Official hotel websites are usually cheapest only for chain hotels
If you are sure you want to stay in a particular Hilton or Marriott or Ibis hotel, there's a very good chance that you'll find the best rate on the official corporate website. Hotel chains have name recognition and loyal customers so they will attract guests organically.
The problem that individual hotels have is that almost no one knows they exist until people discover them on a hotel-booking site. If these hotels undercut the OTAs on their own sites, they risk biting the hand that feeds them, so they rarely do it.
Hotel booking sites usually offer better deals overall
The chain hotels would like us to believe that their own websites usually offer the best deals at any given time, but in reality you can usually do even better on an OTA. Looking at the results of this recent study about European hotel prices, the OTAs offer the best prices at any given hotel the majority of the time (up to 90% of the time in Amsterdam).
Hotel booking sites offer huge discounts in most resort areas
If you are going to a city somewhere there's at least a decent chance you'll find the best deal on an official hotel site, but in many resort areas the official listed prices are mostly there as a trick, so it's important to be aware of this before you book a place that might be using them this way.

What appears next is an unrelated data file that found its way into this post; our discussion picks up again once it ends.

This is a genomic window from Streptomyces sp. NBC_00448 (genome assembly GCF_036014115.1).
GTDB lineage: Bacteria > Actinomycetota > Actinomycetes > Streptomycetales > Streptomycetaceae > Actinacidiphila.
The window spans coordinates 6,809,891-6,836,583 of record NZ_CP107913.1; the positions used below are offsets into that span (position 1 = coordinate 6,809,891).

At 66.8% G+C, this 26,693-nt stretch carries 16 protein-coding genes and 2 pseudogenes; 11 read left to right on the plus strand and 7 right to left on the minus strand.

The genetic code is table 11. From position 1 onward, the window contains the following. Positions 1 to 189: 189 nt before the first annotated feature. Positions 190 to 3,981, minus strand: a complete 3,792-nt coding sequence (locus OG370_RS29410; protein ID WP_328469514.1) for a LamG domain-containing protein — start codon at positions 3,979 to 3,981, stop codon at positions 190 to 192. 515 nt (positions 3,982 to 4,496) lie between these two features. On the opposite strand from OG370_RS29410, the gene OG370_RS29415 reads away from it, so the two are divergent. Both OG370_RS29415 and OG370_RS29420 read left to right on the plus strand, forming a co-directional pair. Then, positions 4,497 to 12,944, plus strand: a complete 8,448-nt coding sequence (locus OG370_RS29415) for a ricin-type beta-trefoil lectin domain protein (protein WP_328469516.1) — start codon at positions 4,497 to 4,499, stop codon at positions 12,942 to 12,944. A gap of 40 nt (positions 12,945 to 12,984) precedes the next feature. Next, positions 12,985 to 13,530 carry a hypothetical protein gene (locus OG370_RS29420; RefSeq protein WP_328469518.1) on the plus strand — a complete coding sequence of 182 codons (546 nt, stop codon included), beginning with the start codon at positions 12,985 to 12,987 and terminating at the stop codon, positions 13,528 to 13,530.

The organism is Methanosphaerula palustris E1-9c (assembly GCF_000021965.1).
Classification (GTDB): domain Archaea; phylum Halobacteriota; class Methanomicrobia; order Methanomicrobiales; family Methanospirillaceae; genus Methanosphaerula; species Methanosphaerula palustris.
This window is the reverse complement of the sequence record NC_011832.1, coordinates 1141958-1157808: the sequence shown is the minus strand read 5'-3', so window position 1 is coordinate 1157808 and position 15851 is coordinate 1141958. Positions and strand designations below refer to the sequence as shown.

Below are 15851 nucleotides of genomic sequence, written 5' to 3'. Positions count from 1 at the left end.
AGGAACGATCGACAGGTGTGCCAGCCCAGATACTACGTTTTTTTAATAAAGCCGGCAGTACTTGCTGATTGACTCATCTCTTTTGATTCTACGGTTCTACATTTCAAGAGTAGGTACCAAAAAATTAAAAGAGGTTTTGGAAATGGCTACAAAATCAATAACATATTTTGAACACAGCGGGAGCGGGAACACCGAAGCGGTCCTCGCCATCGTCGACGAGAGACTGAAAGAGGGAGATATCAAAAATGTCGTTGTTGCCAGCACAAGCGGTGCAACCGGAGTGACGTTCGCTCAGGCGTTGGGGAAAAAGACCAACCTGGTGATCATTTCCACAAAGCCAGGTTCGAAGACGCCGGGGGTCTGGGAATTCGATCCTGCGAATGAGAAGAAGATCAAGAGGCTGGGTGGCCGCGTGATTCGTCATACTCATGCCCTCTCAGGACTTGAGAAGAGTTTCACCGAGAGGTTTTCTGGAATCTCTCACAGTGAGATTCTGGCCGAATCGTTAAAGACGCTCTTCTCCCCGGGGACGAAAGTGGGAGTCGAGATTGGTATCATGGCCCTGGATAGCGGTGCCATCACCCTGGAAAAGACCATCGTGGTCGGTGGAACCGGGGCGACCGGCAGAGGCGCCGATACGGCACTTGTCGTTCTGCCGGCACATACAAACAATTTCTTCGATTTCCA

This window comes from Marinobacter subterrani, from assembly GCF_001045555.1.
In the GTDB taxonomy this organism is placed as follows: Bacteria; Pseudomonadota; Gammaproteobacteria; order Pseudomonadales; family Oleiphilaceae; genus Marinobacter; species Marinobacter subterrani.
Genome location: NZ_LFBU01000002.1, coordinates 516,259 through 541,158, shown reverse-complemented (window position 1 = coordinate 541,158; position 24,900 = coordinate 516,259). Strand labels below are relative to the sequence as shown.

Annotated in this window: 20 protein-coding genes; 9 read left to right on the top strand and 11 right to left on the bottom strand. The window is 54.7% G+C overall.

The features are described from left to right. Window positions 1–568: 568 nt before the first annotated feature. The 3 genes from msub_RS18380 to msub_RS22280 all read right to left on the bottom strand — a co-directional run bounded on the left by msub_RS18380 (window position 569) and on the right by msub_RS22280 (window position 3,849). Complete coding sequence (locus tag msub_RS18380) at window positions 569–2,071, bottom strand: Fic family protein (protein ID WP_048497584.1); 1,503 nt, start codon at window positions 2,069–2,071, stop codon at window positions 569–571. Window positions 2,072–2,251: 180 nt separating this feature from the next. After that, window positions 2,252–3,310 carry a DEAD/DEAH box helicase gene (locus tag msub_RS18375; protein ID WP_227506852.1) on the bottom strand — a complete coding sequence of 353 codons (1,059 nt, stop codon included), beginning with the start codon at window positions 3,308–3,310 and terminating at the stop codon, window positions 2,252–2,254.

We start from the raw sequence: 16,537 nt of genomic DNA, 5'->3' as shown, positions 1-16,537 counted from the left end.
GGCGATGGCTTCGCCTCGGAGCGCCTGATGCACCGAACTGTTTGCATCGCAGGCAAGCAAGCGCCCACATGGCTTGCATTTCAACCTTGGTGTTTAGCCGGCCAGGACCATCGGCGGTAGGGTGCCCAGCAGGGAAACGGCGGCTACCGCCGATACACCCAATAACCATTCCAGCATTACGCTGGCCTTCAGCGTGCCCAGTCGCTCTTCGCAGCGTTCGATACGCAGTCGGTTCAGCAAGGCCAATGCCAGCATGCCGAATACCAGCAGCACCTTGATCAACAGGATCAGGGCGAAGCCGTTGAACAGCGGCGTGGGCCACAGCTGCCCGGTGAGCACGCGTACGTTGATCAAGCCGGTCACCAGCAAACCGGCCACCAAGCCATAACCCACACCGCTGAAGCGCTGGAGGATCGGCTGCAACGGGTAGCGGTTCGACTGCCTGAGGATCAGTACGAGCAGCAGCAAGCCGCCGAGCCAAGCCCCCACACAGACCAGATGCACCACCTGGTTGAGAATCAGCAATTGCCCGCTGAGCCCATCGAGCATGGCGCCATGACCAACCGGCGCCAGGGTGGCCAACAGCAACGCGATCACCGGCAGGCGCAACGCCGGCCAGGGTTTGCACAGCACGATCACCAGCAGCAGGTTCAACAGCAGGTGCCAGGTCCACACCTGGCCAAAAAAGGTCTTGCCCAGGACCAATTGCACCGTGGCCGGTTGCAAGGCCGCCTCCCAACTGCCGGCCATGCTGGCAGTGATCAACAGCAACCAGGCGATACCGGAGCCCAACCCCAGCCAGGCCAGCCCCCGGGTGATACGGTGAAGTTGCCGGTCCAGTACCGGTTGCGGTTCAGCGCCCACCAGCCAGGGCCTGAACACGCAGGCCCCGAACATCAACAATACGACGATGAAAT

The resort rack-rate scam explained
All around the world, still a huge majority of bookings to resorts are made through online travel agents as well as main-street travel agents. A huge portion of these are bundled with airfare to create a package price that is as tempting as possible.
At resorts that offer aggressive deals to travel agents as part of packages, they will often publish an absurd “rack rate” on their website simply to make the package seem like a better deal.
For example, let's say there are two identical neighboring resorts in Cancun. Both offer rooms for US$80 per night to travel agents as part of packages, but one says the standard (rack) rate is US$100 per night, while the other one says the rack rate is US$200 per night. The first one appears to only be 20% off as part of the package, and the second one appears to be 60% off. Who wouldn't book a “$200 room” if they could get it for the same price as a “$100 room”?
The best way to be sure you aren't being tricked in this way is to also check the room rate through a hotel-booking site. If a hotel tries to inflate its prices on booking sites it will either almost never get bookings or get horrible reviews or both.
Trust the regional leaders
When booking an expensive vacation or hotel stay it's normal to be suspicious of typing your credit card information into a website you'd never heard of until moments before, so it's helpful to know about at least two huge ones that you might not be familiar with.
Nearly all the major online travel sites are owned by just a few American parent companies, so in most of the world people are familiar with Expedia, and its competitors have major brands in other parts of the world as well.
- Booking.com is owned by Priceline and dominates the European hotel market, by usually offering the lowest prices.
- Venere.com is based in Italy but owned by Expedia, and competes well with Booking.com
- Agoda.com is owned by Priceline and it dominates the Asian online hotel market (at least outside of China). It's almost always the cheapest option, but you do have to be careful of their prices not adding taxes until you are ready to pay.